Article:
More clarifications on the building below (please note that the ‘walls of the apartments are inscribed with these letters and other hip hop iconography’):

The Hive Apartment was designed by architect Zvi Belling of ITN Architects.This site was specifically selected for a graffiti/architecture project. The ideas in the building have been refined over time by the designer in prior competitions, publications and collaborations with street artists. The architect developed the project with his neighbour (aka Prowla), a respected old school Melbourne graffiti ‘writer’ who contributed the design of the graffiti letters. The external precast concrete walls of the apartments are inscribed with these letters and other hip hop iconography.

The graffiti relief panel spells HIVE written in ‘wild style’ with some initiation into the cultural codification of letters being required to decipher the words. These external geometries directly determine the interiors and have been extruded into living spaces in bulkheads and wall shapes. There are inherent tensions in the building where graffiti complete with spray drip effect has been created without any paint and an anti-establishment art form has been situated in an exclusive inner city residential suburb. These tensions are resolving over time as respect for the building spreads within the graffiti community and the local residents begin to claim ownership of their new street art. The outward presentation of robust public art fortifies the internal spaces into a calm refuge that is adorned with street art frames and canvasses. The notion of hive as home has been extracted from the facade and reappears through the fitout in various guises.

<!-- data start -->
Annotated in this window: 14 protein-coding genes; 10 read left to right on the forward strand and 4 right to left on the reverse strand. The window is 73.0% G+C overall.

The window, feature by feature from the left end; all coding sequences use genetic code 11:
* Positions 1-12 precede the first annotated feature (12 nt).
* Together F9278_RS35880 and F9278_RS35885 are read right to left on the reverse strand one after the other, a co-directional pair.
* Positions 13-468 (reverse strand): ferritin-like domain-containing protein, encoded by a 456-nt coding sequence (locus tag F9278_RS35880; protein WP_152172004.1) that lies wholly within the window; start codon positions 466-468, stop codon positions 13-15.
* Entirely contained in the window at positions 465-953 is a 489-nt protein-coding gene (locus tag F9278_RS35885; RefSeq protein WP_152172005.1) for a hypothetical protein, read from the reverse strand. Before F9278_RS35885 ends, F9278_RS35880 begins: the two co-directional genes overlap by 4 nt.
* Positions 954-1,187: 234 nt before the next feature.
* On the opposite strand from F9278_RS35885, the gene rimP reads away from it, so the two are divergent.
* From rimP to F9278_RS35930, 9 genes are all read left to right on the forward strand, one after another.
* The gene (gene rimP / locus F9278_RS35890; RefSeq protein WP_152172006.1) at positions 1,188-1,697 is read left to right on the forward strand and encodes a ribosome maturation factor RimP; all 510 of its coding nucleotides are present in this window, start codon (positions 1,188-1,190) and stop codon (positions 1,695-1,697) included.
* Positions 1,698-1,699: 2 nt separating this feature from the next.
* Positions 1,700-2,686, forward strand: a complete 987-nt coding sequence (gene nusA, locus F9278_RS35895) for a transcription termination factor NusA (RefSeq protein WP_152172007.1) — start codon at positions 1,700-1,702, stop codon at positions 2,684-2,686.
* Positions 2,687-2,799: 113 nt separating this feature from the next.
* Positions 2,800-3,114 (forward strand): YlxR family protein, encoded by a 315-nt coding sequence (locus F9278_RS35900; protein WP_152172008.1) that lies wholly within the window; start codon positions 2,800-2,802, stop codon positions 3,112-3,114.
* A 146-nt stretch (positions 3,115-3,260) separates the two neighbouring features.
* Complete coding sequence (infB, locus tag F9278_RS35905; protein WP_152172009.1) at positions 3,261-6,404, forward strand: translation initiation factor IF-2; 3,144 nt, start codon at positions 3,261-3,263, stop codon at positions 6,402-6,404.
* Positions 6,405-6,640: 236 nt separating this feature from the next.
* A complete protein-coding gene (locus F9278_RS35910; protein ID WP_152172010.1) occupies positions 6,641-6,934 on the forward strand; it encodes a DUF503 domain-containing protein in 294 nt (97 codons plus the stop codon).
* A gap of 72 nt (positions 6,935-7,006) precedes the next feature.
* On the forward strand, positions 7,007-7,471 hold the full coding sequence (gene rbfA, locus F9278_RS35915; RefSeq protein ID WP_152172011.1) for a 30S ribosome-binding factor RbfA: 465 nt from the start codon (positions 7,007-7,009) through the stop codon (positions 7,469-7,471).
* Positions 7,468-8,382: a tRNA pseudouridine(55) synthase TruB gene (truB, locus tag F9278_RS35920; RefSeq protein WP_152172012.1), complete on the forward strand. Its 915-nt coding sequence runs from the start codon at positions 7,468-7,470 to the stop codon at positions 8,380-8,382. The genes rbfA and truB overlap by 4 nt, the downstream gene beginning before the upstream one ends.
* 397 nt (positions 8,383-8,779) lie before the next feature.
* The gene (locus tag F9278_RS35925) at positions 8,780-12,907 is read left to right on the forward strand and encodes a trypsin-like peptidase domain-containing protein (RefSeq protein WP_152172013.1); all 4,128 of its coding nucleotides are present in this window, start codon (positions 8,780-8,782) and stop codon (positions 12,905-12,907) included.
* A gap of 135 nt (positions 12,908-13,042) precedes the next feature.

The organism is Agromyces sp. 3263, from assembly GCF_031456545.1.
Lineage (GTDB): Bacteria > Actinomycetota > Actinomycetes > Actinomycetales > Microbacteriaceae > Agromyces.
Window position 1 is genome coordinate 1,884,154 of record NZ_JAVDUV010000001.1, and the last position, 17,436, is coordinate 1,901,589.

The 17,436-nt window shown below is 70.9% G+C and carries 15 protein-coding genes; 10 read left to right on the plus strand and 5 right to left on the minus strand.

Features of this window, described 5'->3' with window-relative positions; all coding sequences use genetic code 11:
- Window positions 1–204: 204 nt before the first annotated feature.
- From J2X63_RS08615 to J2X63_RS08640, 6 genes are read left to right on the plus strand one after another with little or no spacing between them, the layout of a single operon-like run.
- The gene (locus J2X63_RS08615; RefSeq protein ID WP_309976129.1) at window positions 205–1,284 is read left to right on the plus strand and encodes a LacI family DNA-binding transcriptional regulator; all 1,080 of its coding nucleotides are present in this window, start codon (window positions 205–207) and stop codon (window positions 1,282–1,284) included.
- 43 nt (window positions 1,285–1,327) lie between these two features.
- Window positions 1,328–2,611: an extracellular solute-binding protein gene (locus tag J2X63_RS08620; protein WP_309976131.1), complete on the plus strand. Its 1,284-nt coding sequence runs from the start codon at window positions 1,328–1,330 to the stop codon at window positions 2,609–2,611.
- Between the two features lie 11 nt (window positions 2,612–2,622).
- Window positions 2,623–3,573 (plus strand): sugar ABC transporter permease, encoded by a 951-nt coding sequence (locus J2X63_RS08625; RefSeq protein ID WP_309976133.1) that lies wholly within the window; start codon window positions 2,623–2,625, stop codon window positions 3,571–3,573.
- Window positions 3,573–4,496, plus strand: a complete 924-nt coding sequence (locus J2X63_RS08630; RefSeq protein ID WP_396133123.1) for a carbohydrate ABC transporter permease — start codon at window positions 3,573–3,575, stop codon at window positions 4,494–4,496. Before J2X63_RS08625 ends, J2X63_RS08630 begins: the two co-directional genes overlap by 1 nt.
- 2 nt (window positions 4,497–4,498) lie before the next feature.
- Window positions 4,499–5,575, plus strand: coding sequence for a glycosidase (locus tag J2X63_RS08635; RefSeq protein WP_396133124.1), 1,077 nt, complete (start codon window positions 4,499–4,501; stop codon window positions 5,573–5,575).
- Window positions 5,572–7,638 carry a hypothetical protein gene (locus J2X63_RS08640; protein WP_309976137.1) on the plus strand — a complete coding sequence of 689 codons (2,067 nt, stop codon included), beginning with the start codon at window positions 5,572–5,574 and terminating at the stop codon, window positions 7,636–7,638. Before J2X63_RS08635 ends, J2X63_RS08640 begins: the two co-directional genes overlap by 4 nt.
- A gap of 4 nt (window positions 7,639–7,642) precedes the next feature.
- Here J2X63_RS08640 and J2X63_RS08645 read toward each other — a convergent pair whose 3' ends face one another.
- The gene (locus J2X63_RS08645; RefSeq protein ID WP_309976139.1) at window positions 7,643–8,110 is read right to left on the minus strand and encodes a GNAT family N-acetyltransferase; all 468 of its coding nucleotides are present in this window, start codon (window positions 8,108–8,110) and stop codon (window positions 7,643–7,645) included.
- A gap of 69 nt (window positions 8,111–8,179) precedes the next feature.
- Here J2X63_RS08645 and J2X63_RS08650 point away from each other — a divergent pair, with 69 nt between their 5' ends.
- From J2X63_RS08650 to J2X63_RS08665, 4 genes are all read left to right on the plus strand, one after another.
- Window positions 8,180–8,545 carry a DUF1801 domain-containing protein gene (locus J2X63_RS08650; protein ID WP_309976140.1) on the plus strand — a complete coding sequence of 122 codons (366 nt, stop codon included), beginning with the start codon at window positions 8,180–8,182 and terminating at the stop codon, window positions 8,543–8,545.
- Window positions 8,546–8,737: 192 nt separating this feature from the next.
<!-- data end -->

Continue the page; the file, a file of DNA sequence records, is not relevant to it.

The concrete relief façade containing shapes such as letters, arrows, swooshes and drips has been slotted into the exposed brickwork shell of an old Carlton tailor shop. It was important for the street art, graffiti in this case, to be essential to the experience of the building inside and out. The 4m high concrete letters are load bearing with the weight of all four stories transferring to the footing through the oversized letter ‘E’ and simultaneously creating a dramatic visual entry to the apartment. Similarly the punctuations in the facades allow interesting views and natural light opportunities within the habitable spaces.

via The Hive Apartment | competitionline – Wettbewerbe und Architektur.

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CITIES, how the world works

Moral Order of a Suburb vs Critical Dialogue